1280 10 2

FIG. 1. Endpoint dilution ELISA for RSV antibodies. Results for five positive sera are shown. vz'z. Negative sera. The lower boundary of the hatched area represents the mean curve for negative sera, whereas the boundary of the hatched area represents the reference curve for negative sera (see Materials and Methods). ELISA titers (arrows) were determined as described in Materials and Methods. A, 1:4,000; A, 1:8,000; *, 1:32,000; O, 1:128,000; *, 1:128,000.

tion between the curve of the tested serum and the reference curve of negative sera (15).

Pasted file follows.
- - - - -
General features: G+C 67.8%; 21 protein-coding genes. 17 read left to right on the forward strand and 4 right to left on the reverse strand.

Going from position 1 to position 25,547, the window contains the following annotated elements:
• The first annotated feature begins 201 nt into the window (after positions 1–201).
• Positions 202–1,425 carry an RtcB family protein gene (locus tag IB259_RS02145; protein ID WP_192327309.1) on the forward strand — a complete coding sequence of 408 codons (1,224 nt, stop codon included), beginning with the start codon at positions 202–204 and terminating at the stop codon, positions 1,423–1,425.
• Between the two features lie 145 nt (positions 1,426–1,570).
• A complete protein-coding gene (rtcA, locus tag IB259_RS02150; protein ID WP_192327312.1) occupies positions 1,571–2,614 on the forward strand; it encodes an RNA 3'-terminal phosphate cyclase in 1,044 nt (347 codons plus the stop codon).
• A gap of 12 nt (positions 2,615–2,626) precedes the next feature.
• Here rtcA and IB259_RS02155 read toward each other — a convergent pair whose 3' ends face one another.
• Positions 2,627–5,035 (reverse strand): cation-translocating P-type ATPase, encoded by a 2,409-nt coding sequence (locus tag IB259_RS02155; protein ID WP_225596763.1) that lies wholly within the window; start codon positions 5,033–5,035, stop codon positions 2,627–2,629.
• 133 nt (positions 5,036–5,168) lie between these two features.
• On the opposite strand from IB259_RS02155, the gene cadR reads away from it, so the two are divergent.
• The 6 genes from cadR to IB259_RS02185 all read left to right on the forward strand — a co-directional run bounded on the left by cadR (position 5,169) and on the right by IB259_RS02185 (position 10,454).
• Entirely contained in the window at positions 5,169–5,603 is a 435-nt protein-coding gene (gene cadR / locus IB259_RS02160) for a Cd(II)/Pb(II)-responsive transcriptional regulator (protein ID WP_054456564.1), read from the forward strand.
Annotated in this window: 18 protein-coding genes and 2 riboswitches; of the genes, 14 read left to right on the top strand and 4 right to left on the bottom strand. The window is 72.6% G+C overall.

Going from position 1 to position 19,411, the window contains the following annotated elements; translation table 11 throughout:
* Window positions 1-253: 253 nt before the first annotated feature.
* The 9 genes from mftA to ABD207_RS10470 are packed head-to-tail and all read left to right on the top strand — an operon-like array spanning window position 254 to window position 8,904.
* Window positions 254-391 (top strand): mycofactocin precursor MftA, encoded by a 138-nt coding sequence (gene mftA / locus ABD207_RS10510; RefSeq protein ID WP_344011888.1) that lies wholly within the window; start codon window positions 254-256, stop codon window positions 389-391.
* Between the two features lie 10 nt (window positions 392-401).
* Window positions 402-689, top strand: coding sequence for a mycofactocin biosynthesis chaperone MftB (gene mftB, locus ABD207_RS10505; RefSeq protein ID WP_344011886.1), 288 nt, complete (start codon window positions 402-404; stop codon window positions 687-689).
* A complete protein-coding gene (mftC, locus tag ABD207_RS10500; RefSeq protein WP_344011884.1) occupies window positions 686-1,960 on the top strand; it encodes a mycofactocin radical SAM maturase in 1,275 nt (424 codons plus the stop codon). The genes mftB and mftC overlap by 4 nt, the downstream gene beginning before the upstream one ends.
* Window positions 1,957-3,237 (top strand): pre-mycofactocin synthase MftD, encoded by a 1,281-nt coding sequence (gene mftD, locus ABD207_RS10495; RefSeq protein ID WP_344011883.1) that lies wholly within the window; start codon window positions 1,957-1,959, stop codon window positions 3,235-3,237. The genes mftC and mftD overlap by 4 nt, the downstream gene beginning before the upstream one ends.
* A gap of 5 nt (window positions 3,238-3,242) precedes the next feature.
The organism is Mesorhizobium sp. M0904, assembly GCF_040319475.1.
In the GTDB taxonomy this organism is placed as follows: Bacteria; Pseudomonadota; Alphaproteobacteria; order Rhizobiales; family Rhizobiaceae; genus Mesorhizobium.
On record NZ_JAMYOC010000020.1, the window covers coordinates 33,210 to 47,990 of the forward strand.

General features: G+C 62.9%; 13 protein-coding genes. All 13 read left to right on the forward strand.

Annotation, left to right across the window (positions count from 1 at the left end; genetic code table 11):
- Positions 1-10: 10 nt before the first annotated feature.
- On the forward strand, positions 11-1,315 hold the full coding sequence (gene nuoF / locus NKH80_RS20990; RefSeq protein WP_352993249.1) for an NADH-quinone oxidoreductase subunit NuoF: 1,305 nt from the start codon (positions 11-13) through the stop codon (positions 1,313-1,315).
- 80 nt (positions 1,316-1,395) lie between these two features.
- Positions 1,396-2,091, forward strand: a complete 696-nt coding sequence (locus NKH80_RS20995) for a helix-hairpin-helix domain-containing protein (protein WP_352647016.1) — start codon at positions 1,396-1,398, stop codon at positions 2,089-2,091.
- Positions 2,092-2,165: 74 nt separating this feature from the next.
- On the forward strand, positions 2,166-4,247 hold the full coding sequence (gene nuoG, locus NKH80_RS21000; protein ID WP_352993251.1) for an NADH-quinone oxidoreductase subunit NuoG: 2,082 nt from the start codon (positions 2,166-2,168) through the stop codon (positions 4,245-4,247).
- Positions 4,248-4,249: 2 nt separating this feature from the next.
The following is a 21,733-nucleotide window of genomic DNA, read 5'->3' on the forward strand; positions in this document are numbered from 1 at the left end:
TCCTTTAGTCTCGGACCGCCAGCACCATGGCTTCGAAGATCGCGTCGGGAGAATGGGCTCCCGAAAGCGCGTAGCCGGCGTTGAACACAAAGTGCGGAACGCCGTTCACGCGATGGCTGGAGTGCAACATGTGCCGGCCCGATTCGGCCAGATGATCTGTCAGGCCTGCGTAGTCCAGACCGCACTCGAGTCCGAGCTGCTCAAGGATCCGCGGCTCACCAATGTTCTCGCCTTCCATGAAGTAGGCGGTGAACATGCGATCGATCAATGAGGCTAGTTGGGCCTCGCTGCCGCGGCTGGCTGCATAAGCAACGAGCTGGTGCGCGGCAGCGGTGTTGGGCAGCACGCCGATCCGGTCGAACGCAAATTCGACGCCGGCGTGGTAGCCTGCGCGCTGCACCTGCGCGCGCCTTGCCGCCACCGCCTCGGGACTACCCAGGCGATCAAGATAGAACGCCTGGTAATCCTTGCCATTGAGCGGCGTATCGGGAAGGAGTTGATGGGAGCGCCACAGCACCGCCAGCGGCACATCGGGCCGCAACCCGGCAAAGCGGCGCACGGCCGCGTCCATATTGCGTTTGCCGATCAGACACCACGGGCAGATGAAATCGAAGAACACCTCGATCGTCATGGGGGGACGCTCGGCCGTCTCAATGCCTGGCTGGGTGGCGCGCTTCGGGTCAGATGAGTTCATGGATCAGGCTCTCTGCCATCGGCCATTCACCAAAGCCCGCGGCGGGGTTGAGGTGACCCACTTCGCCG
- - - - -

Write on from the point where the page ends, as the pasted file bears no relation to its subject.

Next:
RESULTS Determination of optimal parameters for ELISA. Several densities of cells (1,000 to 25,000 cells per well) were studied. A density of 5,000 cells per well was ultimately chosen. This cell concentration was the lowest which gave a strong absorbance signal and allowed easy and reproducible measurement of antibody titers. At lower concentrations, the absorbance signal was not strong enough to permit an accurate quantitative study. Four dilutions of antiglobulin were tested: 1:1,000, 1:2,000, 1:3,000, and 1:4,000. The last two dilutions provided weak signals, and later experiments were performed with a dilution of 1:2,000. Different positive sera which had been tested by CF were diluted twofold from 1:10 up to 1:1,280, and the ELISA was done by using previously defined optimal parameters for cell concentration and antiglobulin dilution. The results showed a prozonelike effect with a paradoxical increase of OD492 for dilutions from 1 to 1:640. Moreover, at the lowest dilutions, negative reference sera exhibited OD492 values of up to 0.15, and the range was too narrow to differentiate positive and negative sera in a significant way (data not shown). Consequently, it was decided to use sera dilutions higher than 1:500, the dilution which roughly corresponded to the disappearance of the prozonelike effect. Determination of ELISA titer by a single dilution of serum. To define a specific ELISA titer, the amounts of RSV antibodies in different positive sera were measured by endpoint dilution as previously described (15). OD492s decreased with serum dilution (Fig. 1), which was consistent with the absence of a prozonelike phenomenon. The titers of positive sera were measured as described in Materials and Methods (Fig. 1, arrows). The highest titers corresponded to the sera which provided the highest OD492s when tested at dilutions lower than the endpoint dilution. It could be therefore hypothesized that the OD492 at a single dilution correlated with the ELISA titer measured by endpoint dilution.